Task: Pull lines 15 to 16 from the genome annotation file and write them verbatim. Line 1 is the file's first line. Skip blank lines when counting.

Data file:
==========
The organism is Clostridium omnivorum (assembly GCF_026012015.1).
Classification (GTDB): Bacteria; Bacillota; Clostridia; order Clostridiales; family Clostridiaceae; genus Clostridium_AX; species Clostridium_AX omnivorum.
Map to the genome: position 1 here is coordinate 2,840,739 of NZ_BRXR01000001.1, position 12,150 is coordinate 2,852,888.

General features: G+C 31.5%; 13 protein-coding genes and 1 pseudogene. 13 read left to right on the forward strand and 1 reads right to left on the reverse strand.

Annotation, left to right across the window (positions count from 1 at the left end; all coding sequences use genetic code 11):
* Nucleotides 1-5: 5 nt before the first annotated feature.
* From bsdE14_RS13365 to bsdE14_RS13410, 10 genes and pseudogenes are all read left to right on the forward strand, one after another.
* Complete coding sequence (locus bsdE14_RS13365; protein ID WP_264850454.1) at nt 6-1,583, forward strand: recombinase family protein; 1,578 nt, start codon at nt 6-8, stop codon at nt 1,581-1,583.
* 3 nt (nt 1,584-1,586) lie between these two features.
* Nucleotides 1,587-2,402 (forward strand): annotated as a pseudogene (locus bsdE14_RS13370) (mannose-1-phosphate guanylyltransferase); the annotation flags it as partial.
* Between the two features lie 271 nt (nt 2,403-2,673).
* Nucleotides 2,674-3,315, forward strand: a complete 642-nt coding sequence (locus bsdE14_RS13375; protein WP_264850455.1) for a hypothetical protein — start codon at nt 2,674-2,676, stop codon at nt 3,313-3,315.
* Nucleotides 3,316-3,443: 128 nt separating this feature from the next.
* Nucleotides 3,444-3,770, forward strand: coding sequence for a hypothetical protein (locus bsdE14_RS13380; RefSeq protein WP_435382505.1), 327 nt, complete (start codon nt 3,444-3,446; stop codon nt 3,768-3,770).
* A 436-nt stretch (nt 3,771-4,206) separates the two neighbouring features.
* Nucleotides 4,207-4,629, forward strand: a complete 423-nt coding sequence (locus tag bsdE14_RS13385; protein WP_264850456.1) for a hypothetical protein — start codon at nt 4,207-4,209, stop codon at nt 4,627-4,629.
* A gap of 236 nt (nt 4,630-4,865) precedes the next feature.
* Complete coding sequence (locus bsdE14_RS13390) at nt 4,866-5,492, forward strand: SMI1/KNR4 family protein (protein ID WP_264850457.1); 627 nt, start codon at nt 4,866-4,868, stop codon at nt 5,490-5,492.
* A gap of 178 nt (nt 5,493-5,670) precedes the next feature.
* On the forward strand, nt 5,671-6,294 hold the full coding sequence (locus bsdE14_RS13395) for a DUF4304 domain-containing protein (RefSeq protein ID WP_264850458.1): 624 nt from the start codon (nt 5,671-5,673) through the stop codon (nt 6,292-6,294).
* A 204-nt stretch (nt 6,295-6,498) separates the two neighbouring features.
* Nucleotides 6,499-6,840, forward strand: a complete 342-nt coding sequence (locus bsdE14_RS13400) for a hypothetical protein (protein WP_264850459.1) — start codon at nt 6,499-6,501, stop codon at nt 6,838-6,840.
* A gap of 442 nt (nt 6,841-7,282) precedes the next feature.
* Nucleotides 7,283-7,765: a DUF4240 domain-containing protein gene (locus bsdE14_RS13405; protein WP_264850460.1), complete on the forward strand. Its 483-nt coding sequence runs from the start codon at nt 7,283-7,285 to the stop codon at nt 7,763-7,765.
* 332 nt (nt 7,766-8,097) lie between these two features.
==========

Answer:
* A 436-nt stretch (nt 3,771-4,206) separates the two neighbouring features.
* Nucleotides 4,207-4,629, forward strand: a complete 423-nt coding sequence (locus tag bsdE14_RS13385; protein WP_264850456.1) for a hypothetical protein — start codon at nt 4,207-4,209, stop codon at nt 4,627-4,629.